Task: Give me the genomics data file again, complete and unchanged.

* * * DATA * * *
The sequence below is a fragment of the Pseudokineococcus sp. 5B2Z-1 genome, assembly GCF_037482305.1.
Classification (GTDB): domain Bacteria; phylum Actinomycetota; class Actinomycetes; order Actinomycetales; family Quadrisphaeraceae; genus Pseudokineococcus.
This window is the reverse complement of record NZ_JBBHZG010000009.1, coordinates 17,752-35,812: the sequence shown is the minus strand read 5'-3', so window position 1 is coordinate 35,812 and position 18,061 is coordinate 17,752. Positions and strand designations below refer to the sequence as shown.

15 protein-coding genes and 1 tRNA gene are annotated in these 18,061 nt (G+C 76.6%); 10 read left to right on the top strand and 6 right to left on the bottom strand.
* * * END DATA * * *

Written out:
The sequence below is a fragment of the Pseudokineococcus sp. 5B2Z-1 genome, assembly GCF_037482305.1.
Classification (GTDB): domain Bacteria; phylum Actinomycetota; class Actinomycetes; order Actinomycetales; family Quadrisphaeraceae; genus Pseudokineococcus.
This window is the reverse complement of record NZ_JBBHZG010000009.1, coordinates 17,752-35,812: the sequence shown is the minus strand read 5'-3', so window position 1 is coordinate 35,812 and position 18,061 is coordinate 17,752. Positions and strand designations below refer to the sequence as shown.

15 protein-coding genes and 1 tRNA gene are annotated in these 18,061 nt (G+C 76.6%); 10 read left to right on the top strand and 6 right to left on the bottom strand.